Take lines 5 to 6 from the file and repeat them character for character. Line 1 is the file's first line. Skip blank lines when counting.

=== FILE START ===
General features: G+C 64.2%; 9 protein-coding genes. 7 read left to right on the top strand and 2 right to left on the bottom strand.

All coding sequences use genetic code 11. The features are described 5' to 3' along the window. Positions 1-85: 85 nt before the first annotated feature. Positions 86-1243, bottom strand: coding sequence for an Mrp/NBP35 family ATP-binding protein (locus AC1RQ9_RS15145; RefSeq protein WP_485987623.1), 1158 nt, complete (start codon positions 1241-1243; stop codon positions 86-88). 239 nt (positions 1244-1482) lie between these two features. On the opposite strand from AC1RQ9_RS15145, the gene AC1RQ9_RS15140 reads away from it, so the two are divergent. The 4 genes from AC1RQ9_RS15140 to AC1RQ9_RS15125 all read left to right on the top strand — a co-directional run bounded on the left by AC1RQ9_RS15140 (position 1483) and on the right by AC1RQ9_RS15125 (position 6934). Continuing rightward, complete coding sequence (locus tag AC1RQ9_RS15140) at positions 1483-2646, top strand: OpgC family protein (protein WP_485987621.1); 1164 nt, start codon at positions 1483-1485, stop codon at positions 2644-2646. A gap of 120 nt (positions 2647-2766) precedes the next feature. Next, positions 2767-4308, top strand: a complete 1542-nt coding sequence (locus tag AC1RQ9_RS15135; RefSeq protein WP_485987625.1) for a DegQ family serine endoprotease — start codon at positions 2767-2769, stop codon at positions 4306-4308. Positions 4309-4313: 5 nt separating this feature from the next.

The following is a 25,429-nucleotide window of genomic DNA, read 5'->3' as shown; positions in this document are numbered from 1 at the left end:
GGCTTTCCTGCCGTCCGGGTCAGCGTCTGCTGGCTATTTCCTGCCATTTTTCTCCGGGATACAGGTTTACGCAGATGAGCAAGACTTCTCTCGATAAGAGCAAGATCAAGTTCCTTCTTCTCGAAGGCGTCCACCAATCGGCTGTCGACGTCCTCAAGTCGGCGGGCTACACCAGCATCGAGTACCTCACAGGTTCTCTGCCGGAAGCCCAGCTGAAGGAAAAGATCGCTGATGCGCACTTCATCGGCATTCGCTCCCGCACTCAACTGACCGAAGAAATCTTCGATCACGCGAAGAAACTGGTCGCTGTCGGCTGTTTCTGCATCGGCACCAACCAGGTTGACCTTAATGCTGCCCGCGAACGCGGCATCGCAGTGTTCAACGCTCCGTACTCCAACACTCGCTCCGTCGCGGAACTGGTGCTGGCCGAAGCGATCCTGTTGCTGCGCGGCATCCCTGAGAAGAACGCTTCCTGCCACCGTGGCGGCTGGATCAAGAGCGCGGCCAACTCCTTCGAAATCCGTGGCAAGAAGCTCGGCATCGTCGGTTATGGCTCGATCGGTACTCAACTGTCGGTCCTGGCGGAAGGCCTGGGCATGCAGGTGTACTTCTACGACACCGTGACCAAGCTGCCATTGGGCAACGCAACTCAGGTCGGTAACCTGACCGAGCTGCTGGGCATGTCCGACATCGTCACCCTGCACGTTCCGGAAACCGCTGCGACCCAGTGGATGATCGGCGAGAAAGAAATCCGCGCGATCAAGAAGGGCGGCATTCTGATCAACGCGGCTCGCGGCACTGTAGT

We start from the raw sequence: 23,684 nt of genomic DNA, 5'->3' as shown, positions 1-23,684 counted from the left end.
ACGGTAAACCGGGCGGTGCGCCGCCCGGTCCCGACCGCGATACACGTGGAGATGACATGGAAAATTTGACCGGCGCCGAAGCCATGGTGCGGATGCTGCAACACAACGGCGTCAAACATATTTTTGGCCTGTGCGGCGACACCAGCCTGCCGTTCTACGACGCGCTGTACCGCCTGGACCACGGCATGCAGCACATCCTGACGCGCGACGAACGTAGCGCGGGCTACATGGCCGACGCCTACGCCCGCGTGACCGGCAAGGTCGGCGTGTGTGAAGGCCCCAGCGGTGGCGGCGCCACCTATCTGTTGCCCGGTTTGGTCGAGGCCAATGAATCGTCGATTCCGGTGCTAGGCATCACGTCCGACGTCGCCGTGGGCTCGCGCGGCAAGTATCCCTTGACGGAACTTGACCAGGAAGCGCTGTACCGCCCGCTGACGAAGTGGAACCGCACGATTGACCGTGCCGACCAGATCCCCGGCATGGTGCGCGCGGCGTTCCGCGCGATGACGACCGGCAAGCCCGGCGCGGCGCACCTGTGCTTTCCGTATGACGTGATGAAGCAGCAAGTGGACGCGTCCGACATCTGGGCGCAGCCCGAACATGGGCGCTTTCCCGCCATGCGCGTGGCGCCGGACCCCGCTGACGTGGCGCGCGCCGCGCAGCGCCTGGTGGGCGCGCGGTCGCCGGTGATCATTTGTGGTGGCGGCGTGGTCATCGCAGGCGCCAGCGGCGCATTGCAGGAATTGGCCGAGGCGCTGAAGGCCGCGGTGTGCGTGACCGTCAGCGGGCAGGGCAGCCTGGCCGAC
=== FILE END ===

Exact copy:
We start from the raw sequence: 23,684 nt of genomic DNA, 5'->3' as shown, positions 1-23,684 counted from the left end.
ACGGTAAACCGGGCGGTGCGCCGCCCGGTCCCGACCGCGATACACGTGGAGATGACATGGAAAATTTGACCGGCGCCGAAGCCATGGTGCGGATGCTGCAACACAACGGCGTCAAACATATTTTTGGCCTGTGCGGCGACACCAGCCTGCCGTTCTACGACGCGCTGTACCGCCTGGACCACGGCATGCAGCACATCCTGACGCGCGACGAACGTAGCGCGGGCTACATGGCCGACGCCTACGCCCGCGTGACCGGCAAGGTCGGCGTGTGTGAAGGCCCCAGCGGTGGCGGCGCCACCTATCTGTTGCCCGGTTTGGTCGAGGCCAATGAATCGTCGATTCCGGTGCTAGGCATCACGTCCGACGTCGCCGTGGGCTCGCGCGGCAAGTATCCCTTGACGGAACTTGACCAGGAAGCGCTGTACCGCCCGCTGACGAAGTGGAACCGCACGATTGACCGTGCCGACCAGATCCCCGGCATGGTGCGCGCGGCGTTCCGCGCGATGACGACCGGCAAGCCCGGCGCGGCGCACCTGTGCTTTCCGTATGACGTGATGAAGCAGCAAGTGGACGCGTCCGACATCTGGGCGCAGCCCGAACATGGGCGCTTTCCCGCCATGCGCGTGGCGCCGGACCCCGCTGACGTGGCGCGCGCCGCGCAGCGCCTGGTGGGCGCGCGGTCGCCGGTGATCATTTGTGGTGGCGGCGTGGTCATCGCAGGCGCCAGCGGCGCATTGCAGGAATTGGCCGAGGCGCTGAAGGCCGCGGTGTGCGTGACCGTCAGCGGGCAGGGCAGCCTGGCCGAC